Board Examines Results of School Start Time Survey – February 2017 Update
On January 4, 2017, the Board of Education was presented with the results of a survey conducted by K12 Insight, a community engagement firm contracted by the District to gather community input on the possible challenges and benefits of a later secondary school start time. On January 5, K12 Insight facilitated a community forum to further discuss the findings.
According to Board of Education president Aimee Hemminger, the survey and outreach was conducted to allow the stakeholders (parents, students, staff) to weigh in on this important discussion. “Gathering input was an important step and a way for us to identify concerns and unintended consequences of any changes. Now, we need to digest the study and look at what is feasible,” Hemminger says.
The conversation about later start times is rooted in an extensive body of research that shows that significant health (both physical and mental) and academic benefits exist for students who are able to get more sleep.
“But perhaps most impactful to the Board is the research that shows when teens do not get adequate sleep they are more likely to engage in risk-taking behaviors (such as substance abuse) and are more likely to suffer from depression and experience anxiety,” explains Hemminger. “This is a great concern for the Board.”
The American Academy of Pediatrics urges middle and high schools to aim for start times that allow students to receive 8.5 to 9.5 hours of sleep a night. In most cases, this will mean a school start time of 8:30. The Board is seeking an answer to the question of whether a change in start and end times is a possibility in New Paltz.
“We are not there yet,” says Hemminger. “We will be looking carefully at the responses to determine if there is a way to work the science into the reality that was expressed in the survey responses. Before we can do that, we need to look at some actual possibilities for changes and discuss them with the principals, transportation, and other district staff. This will help us determine specific impacts so they can be measured against the concerns expressed in the survey results.”
The Board will start this discussion at its meeting on February 1. “Any potential changes that may be discussed are just exploratory,” Hemminger emphasizes. “It is very important for stakeholders to understand that this is a discussion and not a decision.”
Hemminger encourages the community to review the survey results and view the community forum video. Feedback on both benefits and negative consequences of a start time change with regard to health, family time, afterschool activities, academics, and more is provided.
There were mixed opinions among parents and staff members about whether or not the school times should change.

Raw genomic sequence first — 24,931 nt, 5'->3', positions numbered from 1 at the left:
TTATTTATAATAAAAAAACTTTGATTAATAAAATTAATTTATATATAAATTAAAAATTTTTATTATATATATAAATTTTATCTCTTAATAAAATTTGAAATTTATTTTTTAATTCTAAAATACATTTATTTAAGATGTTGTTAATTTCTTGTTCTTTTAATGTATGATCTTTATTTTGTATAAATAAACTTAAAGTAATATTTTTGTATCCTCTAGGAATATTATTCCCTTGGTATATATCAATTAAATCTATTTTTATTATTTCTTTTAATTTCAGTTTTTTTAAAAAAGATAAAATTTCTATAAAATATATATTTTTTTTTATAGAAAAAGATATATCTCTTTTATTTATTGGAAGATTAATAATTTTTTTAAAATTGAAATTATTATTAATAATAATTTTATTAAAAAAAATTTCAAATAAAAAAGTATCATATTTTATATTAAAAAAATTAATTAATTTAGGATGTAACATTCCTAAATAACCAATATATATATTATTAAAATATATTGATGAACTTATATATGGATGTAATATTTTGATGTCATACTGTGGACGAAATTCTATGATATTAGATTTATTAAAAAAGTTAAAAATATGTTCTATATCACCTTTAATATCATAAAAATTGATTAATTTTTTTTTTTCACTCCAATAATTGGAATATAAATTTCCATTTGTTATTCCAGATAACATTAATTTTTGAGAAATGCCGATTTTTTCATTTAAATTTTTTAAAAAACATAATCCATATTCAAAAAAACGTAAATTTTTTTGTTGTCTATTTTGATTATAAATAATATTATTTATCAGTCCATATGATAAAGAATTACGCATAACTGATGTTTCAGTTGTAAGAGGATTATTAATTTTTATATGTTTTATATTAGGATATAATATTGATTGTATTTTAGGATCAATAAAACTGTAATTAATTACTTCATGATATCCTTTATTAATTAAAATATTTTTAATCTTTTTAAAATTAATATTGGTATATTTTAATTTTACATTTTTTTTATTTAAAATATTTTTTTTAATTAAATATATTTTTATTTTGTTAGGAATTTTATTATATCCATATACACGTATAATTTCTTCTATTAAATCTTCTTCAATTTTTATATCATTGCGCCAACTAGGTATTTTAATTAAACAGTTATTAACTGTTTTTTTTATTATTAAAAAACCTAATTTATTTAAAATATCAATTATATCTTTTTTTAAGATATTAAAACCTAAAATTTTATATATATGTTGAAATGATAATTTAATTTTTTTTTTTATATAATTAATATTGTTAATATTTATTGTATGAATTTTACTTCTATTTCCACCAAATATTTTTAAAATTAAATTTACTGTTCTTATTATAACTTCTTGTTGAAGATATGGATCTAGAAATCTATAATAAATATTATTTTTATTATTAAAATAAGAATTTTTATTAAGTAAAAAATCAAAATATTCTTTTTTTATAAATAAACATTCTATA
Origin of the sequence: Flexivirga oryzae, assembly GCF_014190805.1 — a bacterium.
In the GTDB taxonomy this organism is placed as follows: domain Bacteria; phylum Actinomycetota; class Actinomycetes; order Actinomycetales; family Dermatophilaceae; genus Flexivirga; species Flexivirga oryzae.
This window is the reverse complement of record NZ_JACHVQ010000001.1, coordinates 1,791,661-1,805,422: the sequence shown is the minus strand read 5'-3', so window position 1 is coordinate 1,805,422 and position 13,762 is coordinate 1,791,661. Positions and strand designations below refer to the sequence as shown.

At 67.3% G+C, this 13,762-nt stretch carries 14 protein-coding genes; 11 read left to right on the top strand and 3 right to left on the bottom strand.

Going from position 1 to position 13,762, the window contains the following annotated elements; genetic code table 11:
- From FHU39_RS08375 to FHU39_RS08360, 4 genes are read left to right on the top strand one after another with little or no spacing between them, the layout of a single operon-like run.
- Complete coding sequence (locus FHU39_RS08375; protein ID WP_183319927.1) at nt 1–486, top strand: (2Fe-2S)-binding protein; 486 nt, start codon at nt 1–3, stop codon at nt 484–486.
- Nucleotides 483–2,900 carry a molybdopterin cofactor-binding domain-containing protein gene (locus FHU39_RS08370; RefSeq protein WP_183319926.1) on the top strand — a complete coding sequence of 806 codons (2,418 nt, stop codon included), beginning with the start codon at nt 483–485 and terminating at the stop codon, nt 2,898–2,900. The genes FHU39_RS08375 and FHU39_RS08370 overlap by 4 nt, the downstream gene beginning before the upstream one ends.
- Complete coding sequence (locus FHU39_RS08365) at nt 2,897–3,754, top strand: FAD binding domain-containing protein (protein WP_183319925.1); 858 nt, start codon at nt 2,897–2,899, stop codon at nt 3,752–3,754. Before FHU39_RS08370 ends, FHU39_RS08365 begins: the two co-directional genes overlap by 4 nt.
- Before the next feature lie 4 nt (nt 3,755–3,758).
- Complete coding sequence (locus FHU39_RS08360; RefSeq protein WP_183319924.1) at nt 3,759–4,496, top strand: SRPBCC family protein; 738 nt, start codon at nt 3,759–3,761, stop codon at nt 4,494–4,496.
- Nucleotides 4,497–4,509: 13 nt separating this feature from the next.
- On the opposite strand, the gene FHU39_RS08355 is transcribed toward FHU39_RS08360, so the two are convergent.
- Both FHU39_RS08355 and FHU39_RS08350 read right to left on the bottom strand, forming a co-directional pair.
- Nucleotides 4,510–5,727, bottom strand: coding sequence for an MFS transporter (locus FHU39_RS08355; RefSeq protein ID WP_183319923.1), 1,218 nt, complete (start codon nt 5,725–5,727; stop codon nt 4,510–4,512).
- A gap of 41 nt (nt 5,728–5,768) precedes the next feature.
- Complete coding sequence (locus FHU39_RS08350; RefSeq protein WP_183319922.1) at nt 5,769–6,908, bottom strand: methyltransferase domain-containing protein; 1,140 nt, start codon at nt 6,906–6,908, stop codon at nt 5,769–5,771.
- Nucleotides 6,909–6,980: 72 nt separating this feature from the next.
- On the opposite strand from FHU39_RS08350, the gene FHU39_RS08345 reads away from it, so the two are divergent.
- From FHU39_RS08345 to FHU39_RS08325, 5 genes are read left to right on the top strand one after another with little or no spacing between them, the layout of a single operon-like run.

- The survey participation rate among parents was 37 percent and staff was 38 percent. The student participation rate was 66 percent.
- 71 percent of student respondents said a later school start time would have a positive impact on their sleep; however 61 percent were concerned a later start time would negatively impact their ability to participate in afterschool activities. 72 percent of student respondents said that a change would negatively impact interscholastic sports.
- 38 percent of parents and 77 percent of staff members who responded said that changing the school start and end times would negatively impact students’ ability to participate in afterschool activities. The activity that parent respondents said would be most negatively affected is Ulster BOCES New Visions program (69 percent).
- 49 percent of parent respondents said changing school times would have a positive impact on their general health and well-being (17 percent negative, 34 percent no impact). 22 percent said a change would have a positive impact on their ability to spend time with family (29 percent negative, 49 percent no impact).
- 58 percent of parents supported a later start time, 33 percent opposed it, and 8 percent had no opinion. 54 percent of parents supported a later end time, 33 percent opposed it, and 13 percent had no opinion.
- 52 percent of students supported a later start time, 39 percent opposed it, and 9 percent had no opinion. However, 11 percent of students supported a later end time, 73% opposed it, and 12 percent had no opinion.
- 29 percent of staff supported a later start time, 58 percent opposed it, and 14 percent had no opinion. 23 percent of staff supported a later end time, 59 percent opposed it, and 14 percent had no opinion.
“All of the data will be carefully considered,” says Hemminger. “Our goal is not to cause harm, but to make things better for the most people. We will be looking for solutions that balance the needs of the ‘whole child’. This means the Board will consider how any change may affect academics, including access to programs like BOCES, sports, clubs, and family time, as well as sleep. We will also explore options for how transportation changes may be able to help.”